Men’s Mental Health: What Are The Most Common Mental Health Issues In Men?

This November, we shed some light on Men's Mental Health.

Did you know? Nearly 1 in every 10 men experience some form of depression, yet less than half actually seek treatment. 

This is just one startling statistic that sheds light on the darkest parts of male mental health.

Many societies raise men to hold their emotions in, never allowing any form of weakness to show. This has created a global pandemic of men suffering in silence. 

Men are human beings, too. They feel emotions and experience trauma just like the rest of us, yet society is far less educated on the mental health struggles men face on a daily basis.

Let’s take a more in-depth look at the most common male mental health disorders so we all can begin to understand our men just a little bit more. 

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What Do Male Mental Health Problems Look Like?

While there’s always an exception, there’s virtually no argument against the idea that women show their emotions far more than men do. Men are taught from birth to stand tall, pull themselves up by their bootstraps, and never ever show emotion. 

Even little boys have the idea that “crying is for wusses” drilled into their heads by the time they enter grade school. This has made for generation after generation of men that would rather bottle it all up inside than seek help. 

Since men don’t often talk about their internal struggles, male mental health problems can manifest as:

  • Aggression 
  • Anger
  • Violence
  • Risky behaviors 
  • Substance use/abuse
  • Physical ailments: chronic headaches or stomach pains
  • Restlessness
  • Difficulty focusing 
  • Weight changes
  • Exhaustion 

As a result, male mental health problems are largely either misdiagnosed or untreated, sometimes for years. Men may feel societal pressure to display traditional “masculine” traits, hindering them from ever seeking treatment.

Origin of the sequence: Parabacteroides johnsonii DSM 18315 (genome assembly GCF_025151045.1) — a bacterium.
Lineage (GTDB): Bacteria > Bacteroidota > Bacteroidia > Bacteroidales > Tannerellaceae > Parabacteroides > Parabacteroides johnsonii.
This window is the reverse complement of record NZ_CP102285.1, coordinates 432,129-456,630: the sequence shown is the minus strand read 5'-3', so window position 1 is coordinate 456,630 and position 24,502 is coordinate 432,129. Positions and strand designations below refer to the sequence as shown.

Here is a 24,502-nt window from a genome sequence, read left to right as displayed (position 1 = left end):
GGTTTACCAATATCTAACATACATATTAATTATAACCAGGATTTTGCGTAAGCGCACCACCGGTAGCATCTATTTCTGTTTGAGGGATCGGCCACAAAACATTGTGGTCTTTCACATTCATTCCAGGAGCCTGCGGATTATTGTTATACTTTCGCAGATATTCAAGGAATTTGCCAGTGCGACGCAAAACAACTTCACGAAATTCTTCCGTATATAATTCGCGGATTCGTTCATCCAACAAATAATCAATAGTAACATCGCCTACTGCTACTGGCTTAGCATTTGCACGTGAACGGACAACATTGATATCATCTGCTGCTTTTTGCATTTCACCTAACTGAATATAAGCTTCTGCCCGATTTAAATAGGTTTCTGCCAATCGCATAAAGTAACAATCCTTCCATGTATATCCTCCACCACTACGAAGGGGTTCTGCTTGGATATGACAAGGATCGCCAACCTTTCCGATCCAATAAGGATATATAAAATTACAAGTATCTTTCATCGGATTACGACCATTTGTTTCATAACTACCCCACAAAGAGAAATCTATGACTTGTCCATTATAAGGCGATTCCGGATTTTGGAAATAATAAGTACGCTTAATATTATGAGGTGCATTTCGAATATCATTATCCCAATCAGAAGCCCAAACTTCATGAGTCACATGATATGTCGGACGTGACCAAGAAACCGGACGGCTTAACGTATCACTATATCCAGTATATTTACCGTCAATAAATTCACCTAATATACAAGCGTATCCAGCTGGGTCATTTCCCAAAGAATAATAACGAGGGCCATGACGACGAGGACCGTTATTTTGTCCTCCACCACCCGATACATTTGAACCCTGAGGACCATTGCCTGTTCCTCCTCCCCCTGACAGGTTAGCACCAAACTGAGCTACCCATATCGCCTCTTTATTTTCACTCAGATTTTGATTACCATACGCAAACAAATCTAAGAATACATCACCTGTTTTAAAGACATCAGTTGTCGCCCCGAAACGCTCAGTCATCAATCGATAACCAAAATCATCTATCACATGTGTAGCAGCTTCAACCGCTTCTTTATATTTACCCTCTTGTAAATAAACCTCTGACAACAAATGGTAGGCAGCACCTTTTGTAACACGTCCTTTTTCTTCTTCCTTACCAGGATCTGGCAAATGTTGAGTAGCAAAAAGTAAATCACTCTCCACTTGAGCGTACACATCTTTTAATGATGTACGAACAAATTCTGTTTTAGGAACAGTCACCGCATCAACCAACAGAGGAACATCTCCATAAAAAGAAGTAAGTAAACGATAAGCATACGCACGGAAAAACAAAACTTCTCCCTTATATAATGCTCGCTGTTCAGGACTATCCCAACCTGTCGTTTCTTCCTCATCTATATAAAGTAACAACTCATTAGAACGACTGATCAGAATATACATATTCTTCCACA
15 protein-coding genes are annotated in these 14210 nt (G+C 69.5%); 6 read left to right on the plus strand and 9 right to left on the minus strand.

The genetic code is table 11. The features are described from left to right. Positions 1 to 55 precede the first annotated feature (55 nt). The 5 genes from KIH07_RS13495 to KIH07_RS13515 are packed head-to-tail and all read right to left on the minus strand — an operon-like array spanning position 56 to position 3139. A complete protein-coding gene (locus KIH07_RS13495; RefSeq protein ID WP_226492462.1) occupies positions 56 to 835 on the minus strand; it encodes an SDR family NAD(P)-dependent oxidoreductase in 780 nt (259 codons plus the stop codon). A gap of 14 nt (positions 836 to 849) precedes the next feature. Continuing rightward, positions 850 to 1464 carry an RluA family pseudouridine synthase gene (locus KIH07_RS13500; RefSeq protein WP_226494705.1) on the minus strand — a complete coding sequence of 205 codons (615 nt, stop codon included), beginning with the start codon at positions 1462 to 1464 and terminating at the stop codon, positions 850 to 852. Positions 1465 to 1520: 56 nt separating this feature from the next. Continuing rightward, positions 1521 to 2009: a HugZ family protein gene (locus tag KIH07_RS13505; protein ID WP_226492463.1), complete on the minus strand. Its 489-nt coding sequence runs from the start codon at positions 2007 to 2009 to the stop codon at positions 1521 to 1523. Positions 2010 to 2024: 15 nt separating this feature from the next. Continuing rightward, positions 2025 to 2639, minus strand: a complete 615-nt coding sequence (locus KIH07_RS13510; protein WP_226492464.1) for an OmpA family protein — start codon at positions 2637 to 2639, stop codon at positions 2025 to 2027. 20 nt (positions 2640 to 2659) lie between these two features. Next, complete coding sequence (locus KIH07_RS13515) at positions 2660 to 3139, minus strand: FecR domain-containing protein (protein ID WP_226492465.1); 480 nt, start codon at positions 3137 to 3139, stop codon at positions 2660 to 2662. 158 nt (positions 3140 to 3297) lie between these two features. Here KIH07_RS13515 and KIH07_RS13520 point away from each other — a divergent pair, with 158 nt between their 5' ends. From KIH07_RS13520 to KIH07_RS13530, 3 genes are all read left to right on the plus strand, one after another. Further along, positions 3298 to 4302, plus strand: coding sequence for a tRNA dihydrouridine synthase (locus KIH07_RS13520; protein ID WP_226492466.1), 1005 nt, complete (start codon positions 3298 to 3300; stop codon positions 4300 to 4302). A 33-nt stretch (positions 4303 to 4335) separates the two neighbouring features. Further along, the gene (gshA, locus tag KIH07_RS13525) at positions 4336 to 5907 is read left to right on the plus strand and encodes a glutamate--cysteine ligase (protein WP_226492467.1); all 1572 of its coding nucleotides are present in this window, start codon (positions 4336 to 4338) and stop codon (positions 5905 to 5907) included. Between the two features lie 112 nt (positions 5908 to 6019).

4 Common Male Mental Health Problems:

Now that you know what to be on the lookout for with your loved one, let’s talk about a few common mental health problems that arise in men. 


Depression is a serious mood disorder that results in long periods of low moods, fatigue, little interest in outside activities or social situations, and an overall apathetic view of the world. This mental illness can affect the way a person talks, thinks and behaves. 

Depression is in fact the most common mental health condition worldwide, and men are no exception. The Center For Disease Control has stated that 5.5% of young adult men experience depression, however, this number is thought to be higher as many men are misdiagnosed. 

49% of men are more depressed than they are willing to admit, while nearly half of all men believe mental health conditions (such as depression) can be managed on their own.

While young adult men are diagnosed with depression less often than women, they’re 3.5x more likely to die by suicide. This alarming statistic clearly demonstrates how men are suffering just as much as women, however, without support or guidance, many of them take matters into their own hands.


Everyone feels anxious from time to time. Anxiety disorders are different.